BACKGROUND: Detection of submicroscopic chromosomal alterations in patients with a idiopathic intellectual disability (ID) allows significant improvement in delineation of the regions of the genome that are associated with brain development and function. However, these chromosomal regions usually contain several protein-coding genes and regulatory elements, complicating the understanding of genotype-phenotype correlations. We report two siblings with ID and an unrelated patient with atypical autism who had 3p26.3 microdeletions and one intellectually disabled patient with a 3p26.3 microduplication encompassing only the CNTN6 gene.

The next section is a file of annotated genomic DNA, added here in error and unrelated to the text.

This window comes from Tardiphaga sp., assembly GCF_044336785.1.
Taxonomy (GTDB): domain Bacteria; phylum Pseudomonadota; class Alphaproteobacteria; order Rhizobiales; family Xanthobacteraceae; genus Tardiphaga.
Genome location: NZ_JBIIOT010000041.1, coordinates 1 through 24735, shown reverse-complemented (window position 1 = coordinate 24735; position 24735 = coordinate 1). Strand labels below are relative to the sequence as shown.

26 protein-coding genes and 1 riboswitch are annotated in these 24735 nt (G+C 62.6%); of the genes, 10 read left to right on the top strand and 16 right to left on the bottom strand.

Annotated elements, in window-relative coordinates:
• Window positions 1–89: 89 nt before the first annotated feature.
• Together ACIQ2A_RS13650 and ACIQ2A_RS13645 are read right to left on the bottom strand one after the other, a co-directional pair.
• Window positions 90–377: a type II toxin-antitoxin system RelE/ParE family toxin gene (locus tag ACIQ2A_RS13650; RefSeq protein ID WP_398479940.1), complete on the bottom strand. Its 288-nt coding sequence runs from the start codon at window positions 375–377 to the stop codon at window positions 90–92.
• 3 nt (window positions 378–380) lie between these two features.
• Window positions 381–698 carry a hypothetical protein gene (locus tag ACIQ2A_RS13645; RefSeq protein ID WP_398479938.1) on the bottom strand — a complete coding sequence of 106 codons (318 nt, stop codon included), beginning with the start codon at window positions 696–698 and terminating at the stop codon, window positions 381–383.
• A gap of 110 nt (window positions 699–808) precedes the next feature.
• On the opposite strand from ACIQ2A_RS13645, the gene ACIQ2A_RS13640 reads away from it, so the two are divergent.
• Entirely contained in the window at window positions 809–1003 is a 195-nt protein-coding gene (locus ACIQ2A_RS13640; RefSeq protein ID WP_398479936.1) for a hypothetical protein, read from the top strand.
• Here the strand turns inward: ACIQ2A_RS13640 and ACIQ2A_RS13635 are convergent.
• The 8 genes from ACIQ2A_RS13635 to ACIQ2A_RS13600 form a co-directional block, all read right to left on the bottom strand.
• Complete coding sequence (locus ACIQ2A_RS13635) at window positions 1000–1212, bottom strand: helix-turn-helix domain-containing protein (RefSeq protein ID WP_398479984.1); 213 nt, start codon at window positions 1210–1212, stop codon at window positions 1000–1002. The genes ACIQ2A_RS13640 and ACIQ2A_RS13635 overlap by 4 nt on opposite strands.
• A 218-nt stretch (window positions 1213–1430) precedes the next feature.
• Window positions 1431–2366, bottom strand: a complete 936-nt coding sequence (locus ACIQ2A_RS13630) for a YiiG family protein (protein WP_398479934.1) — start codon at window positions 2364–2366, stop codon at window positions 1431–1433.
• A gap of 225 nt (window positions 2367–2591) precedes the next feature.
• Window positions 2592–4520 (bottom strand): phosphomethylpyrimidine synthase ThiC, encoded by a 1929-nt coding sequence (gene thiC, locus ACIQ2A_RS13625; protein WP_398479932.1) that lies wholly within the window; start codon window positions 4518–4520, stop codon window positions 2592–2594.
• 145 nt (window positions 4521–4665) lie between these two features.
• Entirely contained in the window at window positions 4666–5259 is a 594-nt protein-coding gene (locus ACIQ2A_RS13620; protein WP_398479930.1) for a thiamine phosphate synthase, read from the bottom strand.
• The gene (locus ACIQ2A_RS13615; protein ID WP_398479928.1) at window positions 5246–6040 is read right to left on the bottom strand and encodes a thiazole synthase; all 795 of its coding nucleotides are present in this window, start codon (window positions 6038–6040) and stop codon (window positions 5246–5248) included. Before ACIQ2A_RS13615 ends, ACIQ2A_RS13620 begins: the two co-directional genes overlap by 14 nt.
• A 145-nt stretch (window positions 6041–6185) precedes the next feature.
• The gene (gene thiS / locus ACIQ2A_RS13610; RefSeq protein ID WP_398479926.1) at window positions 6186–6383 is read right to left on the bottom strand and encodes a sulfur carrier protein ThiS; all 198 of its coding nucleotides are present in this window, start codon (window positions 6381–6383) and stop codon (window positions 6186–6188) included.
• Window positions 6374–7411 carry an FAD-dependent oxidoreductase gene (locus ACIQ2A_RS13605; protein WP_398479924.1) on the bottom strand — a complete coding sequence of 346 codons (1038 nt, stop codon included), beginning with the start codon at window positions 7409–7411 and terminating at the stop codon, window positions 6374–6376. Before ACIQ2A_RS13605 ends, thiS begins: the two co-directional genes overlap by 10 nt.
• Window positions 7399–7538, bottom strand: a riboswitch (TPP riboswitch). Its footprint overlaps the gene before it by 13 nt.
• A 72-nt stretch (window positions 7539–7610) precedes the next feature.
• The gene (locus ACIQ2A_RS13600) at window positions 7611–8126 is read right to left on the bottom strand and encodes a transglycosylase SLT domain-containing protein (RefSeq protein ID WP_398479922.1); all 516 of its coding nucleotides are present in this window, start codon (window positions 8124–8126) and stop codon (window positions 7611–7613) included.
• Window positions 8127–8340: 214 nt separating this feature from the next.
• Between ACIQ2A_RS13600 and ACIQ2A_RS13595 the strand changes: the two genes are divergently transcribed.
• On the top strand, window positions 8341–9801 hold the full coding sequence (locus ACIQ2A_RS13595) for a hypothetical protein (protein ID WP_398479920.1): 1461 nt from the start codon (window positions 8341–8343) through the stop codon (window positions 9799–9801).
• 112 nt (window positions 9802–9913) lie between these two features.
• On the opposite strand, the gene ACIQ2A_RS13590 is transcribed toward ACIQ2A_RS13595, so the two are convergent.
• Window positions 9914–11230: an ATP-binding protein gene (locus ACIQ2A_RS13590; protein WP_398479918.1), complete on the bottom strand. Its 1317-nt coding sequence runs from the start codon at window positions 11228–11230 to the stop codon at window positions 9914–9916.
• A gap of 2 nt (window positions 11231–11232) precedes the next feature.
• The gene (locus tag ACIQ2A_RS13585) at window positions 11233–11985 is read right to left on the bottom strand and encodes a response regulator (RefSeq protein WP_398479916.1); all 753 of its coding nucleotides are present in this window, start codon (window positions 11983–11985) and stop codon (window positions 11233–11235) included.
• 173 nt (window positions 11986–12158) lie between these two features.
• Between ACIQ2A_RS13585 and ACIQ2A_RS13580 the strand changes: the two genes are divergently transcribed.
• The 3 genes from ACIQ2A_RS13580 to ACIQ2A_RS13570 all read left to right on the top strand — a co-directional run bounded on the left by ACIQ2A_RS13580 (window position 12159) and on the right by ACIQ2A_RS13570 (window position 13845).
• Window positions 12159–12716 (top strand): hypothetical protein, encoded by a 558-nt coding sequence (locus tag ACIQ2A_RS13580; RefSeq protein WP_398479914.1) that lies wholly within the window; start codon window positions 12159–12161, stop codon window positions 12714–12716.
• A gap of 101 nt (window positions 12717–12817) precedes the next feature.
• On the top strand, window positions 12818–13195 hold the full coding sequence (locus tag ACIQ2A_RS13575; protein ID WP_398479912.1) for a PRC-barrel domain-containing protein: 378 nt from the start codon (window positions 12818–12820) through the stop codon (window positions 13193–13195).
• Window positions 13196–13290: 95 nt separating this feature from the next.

RESULTS: Two 295.1-kb microdeletions and one 766.1-kb microduplication of 3p26.3 involving a single gene, CNTN6, were identified with an Agilent 60K array. Another 271.9-kb microdeletion of 3p26.3 was detected using an Affymetrix CytoScan HD chromosome microarray platform. The CHL1 and CNTN4 genes, although adjacent to the CNTN6 gene, were not affected in either of these patients.
CONCLUSIONS: The protein encoded by CNTN6 is a member of the immunoglobulin superfamily and functions as a cell adhesion molecule that is involved in the formation of axon connections in the developing nervous system. Our results indicate that CNTN6 may be a candidate gene for ID.